Well one way to look at it would be your GC, which has been pretty reliable besides the seat thing. The Prizm is coming up to 197,000 miles on it and runs like a top. Yes we had to replace the transmission and master/slave cylinders four years ago, but really its been without any major issue since then...even after being "totaled". I drive it every day and would trust it to take me anywhere.

As an aside, that check engine and non working speedo issue I had a couple months ago was my fault...I didn't ground the wires going to the battery securely enough when I replaced the terminal connectors.

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Well one way to look at it would be your GC, which has been pretty reliable besides the seat thing. The Prizm is coming up to 197,000 miles on it and runs like a top. Yes we had to replace the transmission and master/slave cylinders four years ago, but really its been without any major issue since then...even after being "totaled". I drive it every day and would trust it to take me anywhere.

As an aside, that check engine and non working speedo issue I had a couple months ago was my fault...I didn't ground the wires going to the battery securely enough when I replaced the terminal connectors.

My Jeep I bought brand new, have kept to the factory maintenance schedule, so I know it's history and trust it to drive cross country without failing. Similarly w/ my '87 Mustang, got it new, know it's history, know what's been replaced.

Not a used car with a questionable history...like...sister's '84 and '91 Mercedes, both were bought used w/ over 100k. Both are total money pits that I barely trust to drive around town. They break, and they break often, and it's always $1000-1500 in repairs. Old and worn out. I wish she'd unload them and get a new car. (since she's a traveling consultant home 2-3 days a week, she doesn't drive much..hence the old cars..she always drove new cars when she worked normal local corporate jobs). Enough w/ the family dysfunction frustration, though. :)

I hate cars that I can't trust, and want nothing to do with them. And most old used cars fall in that category. For a daily driver, I'll never trust something that I didn't buy new or as a low mileage CPO.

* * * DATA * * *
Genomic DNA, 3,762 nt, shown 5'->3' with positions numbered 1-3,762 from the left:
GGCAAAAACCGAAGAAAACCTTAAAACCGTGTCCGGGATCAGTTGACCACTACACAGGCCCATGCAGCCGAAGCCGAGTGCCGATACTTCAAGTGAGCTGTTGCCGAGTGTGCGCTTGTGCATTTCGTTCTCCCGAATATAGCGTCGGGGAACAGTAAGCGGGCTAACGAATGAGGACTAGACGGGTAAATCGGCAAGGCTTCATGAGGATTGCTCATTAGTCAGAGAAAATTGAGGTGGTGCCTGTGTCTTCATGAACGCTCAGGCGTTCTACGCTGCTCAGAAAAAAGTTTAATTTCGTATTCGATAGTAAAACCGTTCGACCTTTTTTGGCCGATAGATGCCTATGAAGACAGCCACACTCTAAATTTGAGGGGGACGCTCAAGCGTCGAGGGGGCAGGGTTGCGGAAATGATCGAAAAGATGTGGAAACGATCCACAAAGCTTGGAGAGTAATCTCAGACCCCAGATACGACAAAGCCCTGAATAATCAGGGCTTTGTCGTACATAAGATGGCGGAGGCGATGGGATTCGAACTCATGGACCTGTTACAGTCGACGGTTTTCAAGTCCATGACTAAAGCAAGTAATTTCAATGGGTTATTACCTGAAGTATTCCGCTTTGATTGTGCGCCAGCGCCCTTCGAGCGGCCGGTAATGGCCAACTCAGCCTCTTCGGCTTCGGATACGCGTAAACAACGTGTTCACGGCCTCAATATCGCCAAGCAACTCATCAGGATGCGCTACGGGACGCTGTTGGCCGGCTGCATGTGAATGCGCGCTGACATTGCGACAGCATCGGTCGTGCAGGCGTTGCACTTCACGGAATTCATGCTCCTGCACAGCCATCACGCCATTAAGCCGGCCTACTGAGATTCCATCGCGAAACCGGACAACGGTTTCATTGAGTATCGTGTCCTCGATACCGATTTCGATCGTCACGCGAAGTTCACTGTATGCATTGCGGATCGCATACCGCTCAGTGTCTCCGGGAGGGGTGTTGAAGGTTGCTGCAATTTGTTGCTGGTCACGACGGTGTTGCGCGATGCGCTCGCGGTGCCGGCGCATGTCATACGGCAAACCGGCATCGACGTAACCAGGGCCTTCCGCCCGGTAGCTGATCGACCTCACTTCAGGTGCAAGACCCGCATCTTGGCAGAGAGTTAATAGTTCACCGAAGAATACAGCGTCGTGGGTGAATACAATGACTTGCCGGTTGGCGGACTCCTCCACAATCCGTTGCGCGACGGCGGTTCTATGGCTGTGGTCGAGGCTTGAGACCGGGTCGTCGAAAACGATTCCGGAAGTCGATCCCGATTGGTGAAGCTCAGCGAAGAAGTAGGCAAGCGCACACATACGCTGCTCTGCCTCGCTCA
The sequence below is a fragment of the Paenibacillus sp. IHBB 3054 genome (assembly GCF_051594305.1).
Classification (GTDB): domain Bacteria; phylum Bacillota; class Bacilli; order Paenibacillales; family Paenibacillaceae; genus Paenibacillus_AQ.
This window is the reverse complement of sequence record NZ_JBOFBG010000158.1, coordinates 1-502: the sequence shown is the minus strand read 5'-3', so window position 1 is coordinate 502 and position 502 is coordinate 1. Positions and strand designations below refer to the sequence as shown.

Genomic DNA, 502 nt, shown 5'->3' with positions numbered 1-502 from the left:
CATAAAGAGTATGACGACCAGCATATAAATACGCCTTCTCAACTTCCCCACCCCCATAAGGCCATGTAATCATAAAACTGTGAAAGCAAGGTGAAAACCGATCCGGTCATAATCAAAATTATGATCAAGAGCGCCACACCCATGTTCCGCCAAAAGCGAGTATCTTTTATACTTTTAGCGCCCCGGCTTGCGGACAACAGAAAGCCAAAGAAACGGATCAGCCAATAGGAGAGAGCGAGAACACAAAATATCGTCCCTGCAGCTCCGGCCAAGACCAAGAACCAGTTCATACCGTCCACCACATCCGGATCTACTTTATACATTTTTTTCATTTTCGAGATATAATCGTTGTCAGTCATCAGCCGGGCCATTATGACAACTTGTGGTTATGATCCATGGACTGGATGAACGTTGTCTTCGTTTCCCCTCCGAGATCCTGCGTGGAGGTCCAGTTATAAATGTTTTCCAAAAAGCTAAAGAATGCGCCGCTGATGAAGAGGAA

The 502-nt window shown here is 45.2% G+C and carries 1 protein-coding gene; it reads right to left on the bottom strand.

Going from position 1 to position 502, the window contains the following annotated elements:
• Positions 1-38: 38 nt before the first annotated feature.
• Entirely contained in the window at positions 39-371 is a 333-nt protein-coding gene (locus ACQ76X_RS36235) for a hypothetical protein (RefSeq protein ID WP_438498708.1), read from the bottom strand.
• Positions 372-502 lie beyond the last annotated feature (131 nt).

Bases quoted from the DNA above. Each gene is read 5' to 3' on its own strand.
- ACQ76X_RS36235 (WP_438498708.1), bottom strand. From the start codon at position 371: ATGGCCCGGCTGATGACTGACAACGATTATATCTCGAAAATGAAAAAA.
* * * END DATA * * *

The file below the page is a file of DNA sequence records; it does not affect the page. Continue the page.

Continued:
Edited by Cubical-aka-Moltar
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Well they are Mercedes after all. The Germans can engineer quite a car but nothing about German Engineering implies reliability. :P

I think I did well with my car. Yes I changed the engine out but that was mostly because the cost of doing the timing chains was about the same as putting a more powerful engine in it...and more power wins every day. :smilewide:

The Mercury has also been very good to us. We put 15,000 miles on it in a year and the only times it left us sort of stranded were 2 flat tires on two separate occasions. It only lost 2nd gear because my mom lost her temper and floored it in reverse for like 5 minutes on ice :stupid:

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I agree with Cuticle on this one. Never buy an old car to use as a daily driver if you need to get somewhere every day without fail. Only if you have the time and knowhow should a person even consider one as a toy, because spending money to have somebody else fix it is moneypit central.
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It all depends on what you buy and how old it is. granted there is a certain a mount of luck involved, but going for something as old as what he bought and expecting it to be a daily driver without flaws is just asking for trouble.

I'd love to buy a new car, but considering the last thing I had to do for teh Prizm was put tires on it, and the only thing left it needs are new belts, I feel I'm good on monthly payments I know I couldn't make.

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To be really rational about it...

Knight could almost fix the 'bird as a reliable daily driver.

Get an estimate on frame work, etc. if the rest of the car is solid.

If you really want the Buick...just hold on to it. Old cars are a HOBBY. Expect to spend about eleventy billion dollars MORE on it than its worth, even if you do your own work.

But I do agree with blue and Cuticle-when you get out of school, buy a Cobalt or Malibu new or nearly new so you have a car as reliable as gravity to get around in.

Chris